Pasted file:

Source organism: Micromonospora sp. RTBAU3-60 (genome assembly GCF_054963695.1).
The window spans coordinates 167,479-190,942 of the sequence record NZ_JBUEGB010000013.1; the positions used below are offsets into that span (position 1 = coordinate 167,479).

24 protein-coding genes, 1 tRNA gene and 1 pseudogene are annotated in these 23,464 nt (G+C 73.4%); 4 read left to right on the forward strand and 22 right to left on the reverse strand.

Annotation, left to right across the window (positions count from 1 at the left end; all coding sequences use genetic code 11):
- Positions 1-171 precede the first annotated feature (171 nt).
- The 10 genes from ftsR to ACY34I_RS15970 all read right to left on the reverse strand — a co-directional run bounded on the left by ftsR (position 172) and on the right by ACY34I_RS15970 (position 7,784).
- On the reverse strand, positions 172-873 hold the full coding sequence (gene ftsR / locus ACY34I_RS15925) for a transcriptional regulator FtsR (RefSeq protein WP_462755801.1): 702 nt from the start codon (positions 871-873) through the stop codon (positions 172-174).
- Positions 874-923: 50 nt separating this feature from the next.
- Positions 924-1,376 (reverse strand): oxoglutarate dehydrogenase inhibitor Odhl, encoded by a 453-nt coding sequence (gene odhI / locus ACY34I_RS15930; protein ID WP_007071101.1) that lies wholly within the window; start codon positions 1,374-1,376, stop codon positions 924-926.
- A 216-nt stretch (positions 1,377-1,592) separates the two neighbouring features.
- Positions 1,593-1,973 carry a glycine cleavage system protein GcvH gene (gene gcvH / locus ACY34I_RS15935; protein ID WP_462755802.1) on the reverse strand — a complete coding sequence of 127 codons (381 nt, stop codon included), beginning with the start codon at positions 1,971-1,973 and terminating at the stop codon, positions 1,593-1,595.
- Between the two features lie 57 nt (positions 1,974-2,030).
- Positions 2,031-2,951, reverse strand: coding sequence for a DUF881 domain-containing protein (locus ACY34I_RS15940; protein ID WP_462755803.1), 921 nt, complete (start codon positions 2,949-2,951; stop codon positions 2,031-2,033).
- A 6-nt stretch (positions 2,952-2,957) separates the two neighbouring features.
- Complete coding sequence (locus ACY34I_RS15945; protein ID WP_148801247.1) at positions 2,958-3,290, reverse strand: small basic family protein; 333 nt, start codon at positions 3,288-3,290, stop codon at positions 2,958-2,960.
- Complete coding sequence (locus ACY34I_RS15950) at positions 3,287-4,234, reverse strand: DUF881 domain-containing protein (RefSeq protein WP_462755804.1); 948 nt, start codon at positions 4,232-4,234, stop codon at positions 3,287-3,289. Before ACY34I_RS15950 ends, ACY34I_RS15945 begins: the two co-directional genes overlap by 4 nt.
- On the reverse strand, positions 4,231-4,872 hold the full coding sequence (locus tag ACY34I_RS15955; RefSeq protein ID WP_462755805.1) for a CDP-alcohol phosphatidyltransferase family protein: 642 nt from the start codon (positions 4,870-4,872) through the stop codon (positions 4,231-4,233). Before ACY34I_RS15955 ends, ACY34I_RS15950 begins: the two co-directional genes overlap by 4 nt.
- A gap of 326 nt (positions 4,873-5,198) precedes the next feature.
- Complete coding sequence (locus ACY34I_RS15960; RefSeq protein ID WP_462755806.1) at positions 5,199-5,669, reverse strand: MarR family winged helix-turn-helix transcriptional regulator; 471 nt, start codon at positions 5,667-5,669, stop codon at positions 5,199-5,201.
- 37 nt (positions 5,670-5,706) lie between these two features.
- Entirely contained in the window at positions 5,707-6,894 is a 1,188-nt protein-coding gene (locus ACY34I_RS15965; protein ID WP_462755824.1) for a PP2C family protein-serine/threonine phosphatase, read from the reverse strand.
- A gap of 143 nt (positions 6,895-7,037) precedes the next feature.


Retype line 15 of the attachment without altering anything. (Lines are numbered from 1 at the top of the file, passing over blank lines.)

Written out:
- Complete coding sequence (locus ACY34I_RS15945; protein ID WP_148801247.1) at positions 2,958-3,290, reverse strand: small basic family protein; 333 nt, start codon at positions 3,288-3,290, stop codon at positions 2,958-2,960.